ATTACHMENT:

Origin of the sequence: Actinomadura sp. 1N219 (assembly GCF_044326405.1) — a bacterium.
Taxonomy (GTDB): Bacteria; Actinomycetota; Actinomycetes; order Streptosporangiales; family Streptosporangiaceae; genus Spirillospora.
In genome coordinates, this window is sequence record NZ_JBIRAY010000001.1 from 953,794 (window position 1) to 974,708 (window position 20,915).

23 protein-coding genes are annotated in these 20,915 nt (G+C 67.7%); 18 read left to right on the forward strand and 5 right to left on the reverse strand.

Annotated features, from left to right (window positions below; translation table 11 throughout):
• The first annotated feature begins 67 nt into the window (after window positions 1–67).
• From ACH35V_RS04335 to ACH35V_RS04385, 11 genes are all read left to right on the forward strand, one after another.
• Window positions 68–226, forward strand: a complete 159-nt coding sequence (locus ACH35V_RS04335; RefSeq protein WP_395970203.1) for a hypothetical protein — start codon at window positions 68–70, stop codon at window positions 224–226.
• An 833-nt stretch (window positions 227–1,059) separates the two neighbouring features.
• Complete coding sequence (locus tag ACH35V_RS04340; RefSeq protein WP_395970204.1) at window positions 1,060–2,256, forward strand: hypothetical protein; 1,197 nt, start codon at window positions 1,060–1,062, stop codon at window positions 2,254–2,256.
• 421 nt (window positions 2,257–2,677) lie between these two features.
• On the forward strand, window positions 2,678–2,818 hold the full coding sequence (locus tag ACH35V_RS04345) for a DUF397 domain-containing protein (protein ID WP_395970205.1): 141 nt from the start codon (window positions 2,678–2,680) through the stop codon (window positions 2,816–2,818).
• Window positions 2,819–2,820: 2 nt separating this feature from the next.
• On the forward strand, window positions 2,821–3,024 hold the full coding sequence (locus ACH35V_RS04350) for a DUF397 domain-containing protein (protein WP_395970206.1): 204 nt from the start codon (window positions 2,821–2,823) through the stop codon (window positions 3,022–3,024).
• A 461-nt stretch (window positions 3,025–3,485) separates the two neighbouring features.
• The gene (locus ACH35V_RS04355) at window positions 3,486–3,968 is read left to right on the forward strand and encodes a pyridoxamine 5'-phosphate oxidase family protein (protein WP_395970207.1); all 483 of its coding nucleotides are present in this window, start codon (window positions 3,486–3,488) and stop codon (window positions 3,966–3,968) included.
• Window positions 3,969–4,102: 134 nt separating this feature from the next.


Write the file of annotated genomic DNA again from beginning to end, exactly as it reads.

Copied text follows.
Origin of the sequence: Actinomadura sp. 1N219 (assembly GCF_044326405.1) — a bacterium.
Taxonomy (GTDB): Bacteria; Actinomycetota; Actinomycetes; order Streptosporangiales; family Streptosporangiaceae; genus Spirillospora.
In genome coordinates, this window is sequence record NZ_JBIRAY010000001.1 from 953,794 (window position 1) to 974,708 (window position 20,915).

23 protein-coding genes are annotated in these 20,915 nt (G+C 67.7%); 18 read left to right on the forward strand and 5 right to left on the reverse strand.

Annotated features, from left to right (window positions below; translation table 11 throughout):
• The first annotated feature begins 67 nt into the window (after window positions 1–67).
• From ACH35V_RS04335 to ACH35V_RS04385, 11 genes are all read left to right on the forward strand, one after another.
• Window positions 68–226, forward strand: a complete 159-nt coding sequence (locus ACH35V_RS04335; RefSeq protein WP_395970203.1) for a hypothetical protein — start codon at window positions 68–70, stop codon at window positions 224–226.
• An 833-nt stretch (window positions 227–1,059) separates the two neighbouring features.
• Complete coding sequence (locus tag ACH35V_RS04340; RefSeq protein WP_395970204.1) at window positions 1,060–2,256, forward strand: hypothetical protein; 1,197 nt, start codon at window positions 1,060–1,062, stop codon at window positions 2,254–2,256.
• 421 nt (window positions 2,257–2,677) lie between these two features.
• On the forward strand, window positions 2,678–2,818 hold the full coding sequence (locus tag ACH35V_RS04345) for a DUF397 domain-containing protein (protein ID WP_395970205.1): 141 nt from the start codon (window positions 2,678–2,680) through the stop codon (window positions 2,816–2,818).
• Window positions 2,819–2,820: 2 nt separating this feature from the next.
• On the forward strand, window positions 2,821–3,024 hold the full coding sequence (locus ACH35V_RS04350) for a DUF397 domain-containing protein (protein WP_395970206.1): 204 nt from the start codon (window positions 2,821–2,823) through the stop codon (window positions 3,022–3,024).
• A 461-nt stretch (window positions 3,025–3,485) separates the two neighbouring features.
• The gene (locus ACH35V_RS04355) at window positions 3,486–3,968 is read left to right on the forward strand and encodes a pyridoxamine 5'-phosphate oxidase family protein (protein WP_395970207.1); all 483 of its coding nucleotides are present in this window, start codon (window positions 3,486–3,488) and stop codon (window positions 3,966–3,968) included.
• Window positions 3,969–4,102: 134 nt separating this feature from the next.